Iran’s presidential candidates, Mostafa Aqa-Mirsalim and Mohammad Baqer Qalibaf have respectively pledged to effectually tackle corruption and poverty.
At election campaigns heat up in the country, Aqa-Mirsalim and Qalibaf used their air time on state television on Thursday to elaborate on their agendas.
Speaking at a talk show, Aqa-Mirsalim said administrative organizations should work to “prevent corruption from even taking shape.”
In doing so, they should take heed of public warnings and act decisively every time they come across any sign of emerging corruption, he noted.
Also a former minister of culture and Islamic guidance, Mirsalim said “the strength of religious democracy” lies in any government’s recognition of “fair and constructive criticism” by the minority.
He said, upon potential election, he would even encourage such criticism on the part of the press and media.
Iran’s state TV also aired recorded footage, in which Qalibaf criticized the economic performances of the administration of incumbent President Hassan Rouhani.
Qalibaf, who is the Tehran mayor, said there are many poor people with low incomes in a country rich in both natural and human resources.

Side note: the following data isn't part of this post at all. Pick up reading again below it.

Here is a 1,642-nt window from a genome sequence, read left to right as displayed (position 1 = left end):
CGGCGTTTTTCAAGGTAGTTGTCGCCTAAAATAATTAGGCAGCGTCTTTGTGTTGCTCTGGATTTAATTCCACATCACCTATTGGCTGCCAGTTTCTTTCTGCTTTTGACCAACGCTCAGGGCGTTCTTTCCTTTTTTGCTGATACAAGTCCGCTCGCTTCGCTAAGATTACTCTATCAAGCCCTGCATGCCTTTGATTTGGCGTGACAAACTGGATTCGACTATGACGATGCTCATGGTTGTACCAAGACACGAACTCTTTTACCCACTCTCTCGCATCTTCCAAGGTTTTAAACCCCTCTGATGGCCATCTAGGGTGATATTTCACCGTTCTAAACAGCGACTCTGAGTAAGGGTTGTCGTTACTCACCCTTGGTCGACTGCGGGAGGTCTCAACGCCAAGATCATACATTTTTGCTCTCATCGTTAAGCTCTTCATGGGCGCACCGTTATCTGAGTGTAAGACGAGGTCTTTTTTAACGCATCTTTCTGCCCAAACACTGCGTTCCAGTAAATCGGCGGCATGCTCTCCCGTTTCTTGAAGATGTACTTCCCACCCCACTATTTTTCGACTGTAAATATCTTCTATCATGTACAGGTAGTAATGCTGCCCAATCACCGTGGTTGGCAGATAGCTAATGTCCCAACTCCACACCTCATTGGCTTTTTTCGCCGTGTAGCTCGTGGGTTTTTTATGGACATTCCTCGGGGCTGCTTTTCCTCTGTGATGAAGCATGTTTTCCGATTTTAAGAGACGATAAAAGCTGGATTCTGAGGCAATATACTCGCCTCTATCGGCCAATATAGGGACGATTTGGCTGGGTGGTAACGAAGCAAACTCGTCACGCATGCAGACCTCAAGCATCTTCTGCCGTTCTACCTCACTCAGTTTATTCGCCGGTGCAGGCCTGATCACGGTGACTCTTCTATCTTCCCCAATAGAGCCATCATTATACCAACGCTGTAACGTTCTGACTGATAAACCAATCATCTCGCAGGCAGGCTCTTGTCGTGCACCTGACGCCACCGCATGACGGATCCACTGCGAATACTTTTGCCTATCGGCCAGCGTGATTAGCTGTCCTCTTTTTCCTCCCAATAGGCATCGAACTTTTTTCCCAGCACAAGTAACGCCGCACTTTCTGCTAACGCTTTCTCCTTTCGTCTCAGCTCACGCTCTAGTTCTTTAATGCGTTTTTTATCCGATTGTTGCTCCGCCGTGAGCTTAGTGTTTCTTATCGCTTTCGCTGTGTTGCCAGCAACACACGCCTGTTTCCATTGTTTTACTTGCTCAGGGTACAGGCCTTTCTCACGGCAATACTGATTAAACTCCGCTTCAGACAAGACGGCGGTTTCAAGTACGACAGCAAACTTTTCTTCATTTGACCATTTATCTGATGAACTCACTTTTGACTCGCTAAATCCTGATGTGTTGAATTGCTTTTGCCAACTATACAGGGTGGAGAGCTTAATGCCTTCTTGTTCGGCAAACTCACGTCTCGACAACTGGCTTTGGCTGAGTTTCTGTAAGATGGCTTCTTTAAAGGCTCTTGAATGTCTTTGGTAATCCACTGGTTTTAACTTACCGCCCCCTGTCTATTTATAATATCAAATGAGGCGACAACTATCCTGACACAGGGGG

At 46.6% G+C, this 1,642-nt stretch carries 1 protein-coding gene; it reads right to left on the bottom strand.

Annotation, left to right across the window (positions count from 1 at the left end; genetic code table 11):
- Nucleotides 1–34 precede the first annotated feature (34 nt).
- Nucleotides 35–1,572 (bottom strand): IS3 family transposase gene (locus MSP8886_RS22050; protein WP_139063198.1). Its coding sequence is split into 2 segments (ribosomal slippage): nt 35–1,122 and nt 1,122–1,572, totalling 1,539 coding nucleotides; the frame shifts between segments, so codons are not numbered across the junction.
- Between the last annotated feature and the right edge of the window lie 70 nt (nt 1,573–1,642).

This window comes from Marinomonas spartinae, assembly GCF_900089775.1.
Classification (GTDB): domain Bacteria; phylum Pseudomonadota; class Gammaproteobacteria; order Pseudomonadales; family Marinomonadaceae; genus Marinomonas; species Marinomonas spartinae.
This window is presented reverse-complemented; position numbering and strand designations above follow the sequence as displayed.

“Ten percent of our population lives in abject poverty and faces challenges in handling the most elementary of issues,” he said. “This is while, we are a rich country enjoying lavish resources and capacities.”
“We have made plans to salvage the economy by the agency of the very people. The country has the capacity [for this to happen], but this cannot come about through traditional, conservative and rent-seeking-based management styles,” Qlibaf asserted.
The mayor said he plans to “democratize” the economy, root out rent-seeking and bring in new-generation management and innovative approaches.
Rouhani, Ebrahim Raeisi, the current custodian of the Holy Shrine of Imam Reza (PBUH) in Mashhad, incumbent First Vice President Is-haq Jahangiri, and former vice president and minister Mostafa Hashemi-Taba also contest the elections.
The elections are to be held on May 19. Some 55 million Iranians are eligible to vote to choose a new president as well as new members of the city and village councils, the elections for which will fall on the same day.